Fig. 1

Stable isotope tracer infusion protocol

Fig. 2

Plasma isotope tracer enrichments: a plasma enrichments of [6,6-2H2]glucose, which was primed continuously infused, and b plasma enrichments of [1-13C]glucose, which was ingested as a glucose bolus in which the tracer was dissolved to be enriched at ~ 5%. Values are expressed as mean ± SEM

Analytical methods

Blood samples (t = −150, −140, and −130 min) were collected prior to the onset of the DT OGTT protocol, and serial blood samples (t = 30, 45, 60, 70, 80, 90, 105, and 120 min) were collected during the remainder of the study into ethylenediaminetetraacetic acid (EDTA)-containing tubes and centrifuged at 3500 rpm for 15 min at 4 °C. Plasma enrichments of glucose tracers were measured on the pentaacetate derivative with the use of gas-chromatography-mass spectrometry (models 7890A/5975; Agilent Technologies, Santa Clara, CA). Ions of mass-to-charge ratio of 331.1, 332.1, and 333.1 for glucose were monitored with chemical impact ionization and selective ion monitoring [23]. Plasma glucose concentrations were measured spectrophotometrically on a Cobas c 111 analyzer (Roche, F. Hoffman-La Roche, Basel, Switzerland). Plasma insulin concentrations were measured by using a commercially available human insulin enzyme-linked immunosorbent assay (ELISA) kit (Alpco Diagnostics). The lipid panels were determined by Labcorp (Labcorp 7777 Forest Lane, Dallas TX) using enzymatic methodology.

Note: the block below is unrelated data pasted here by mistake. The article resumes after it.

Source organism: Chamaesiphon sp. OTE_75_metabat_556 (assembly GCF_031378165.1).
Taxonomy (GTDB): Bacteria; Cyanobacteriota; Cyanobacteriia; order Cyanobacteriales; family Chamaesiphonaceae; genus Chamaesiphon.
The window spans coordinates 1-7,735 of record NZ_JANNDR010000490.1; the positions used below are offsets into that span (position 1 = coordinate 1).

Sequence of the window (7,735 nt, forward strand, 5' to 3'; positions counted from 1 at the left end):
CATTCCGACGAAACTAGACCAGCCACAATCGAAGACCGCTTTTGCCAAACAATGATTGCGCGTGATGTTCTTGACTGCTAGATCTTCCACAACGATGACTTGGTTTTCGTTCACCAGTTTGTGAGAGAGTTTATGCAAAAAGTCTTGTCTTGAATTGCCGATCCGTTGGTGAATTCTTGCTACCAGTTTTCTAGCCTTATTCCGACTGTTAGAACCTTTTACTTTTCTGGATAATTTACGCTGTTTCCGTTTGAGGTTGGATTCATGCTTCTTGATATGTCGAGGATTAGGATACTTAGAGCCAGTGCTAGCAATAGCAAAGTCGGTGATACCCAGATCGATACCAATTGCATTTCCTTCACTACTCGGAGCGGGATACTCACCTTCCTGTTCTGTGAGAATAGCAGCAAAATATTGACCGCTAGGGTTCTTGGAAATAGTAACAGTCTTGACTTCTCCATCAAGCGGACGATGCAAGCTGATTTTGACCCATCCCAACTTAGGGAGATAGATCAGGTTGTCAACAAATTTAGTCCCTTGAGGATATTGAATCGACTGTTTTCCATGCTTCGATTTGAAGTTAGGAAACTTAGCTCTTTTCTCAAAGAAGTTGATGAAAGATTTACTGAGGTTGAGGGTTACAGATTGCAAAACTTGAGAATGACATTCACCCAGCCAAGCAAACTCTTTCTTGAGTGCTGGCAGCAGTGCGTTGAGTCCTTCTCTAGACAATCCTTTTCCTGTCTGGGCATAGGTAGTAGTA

Calculations

Calculations of whole body glucose kinetics in non-steady state using Steele equation [24] were performed as in our previous study [22]. In brief, plasma enrichments of glucose tracers and concentrations were curve-fitted with a 3-order polynomial model over the OGTT period in Graphpad Prism 6 for Mac (Graphpad Software, Inc. La Jolla CA). Enrichment (E) is expressed as mole percent excess (MPE): MPE is calculated as (TTR)/(1 + TTR), where TTR is tracer to tracee ratio. Appropriate corrections for skew abundance distribution and overlapping spectra were made for the glucose tracers [24]. From these calculations, total glucose Ra is comprised of rates of appearance of exogenous (i.e., ingested) glucose and of endogenous (i.e., hepatic glucose production and negligible renal glucose production or splanchnic glucose) glucose: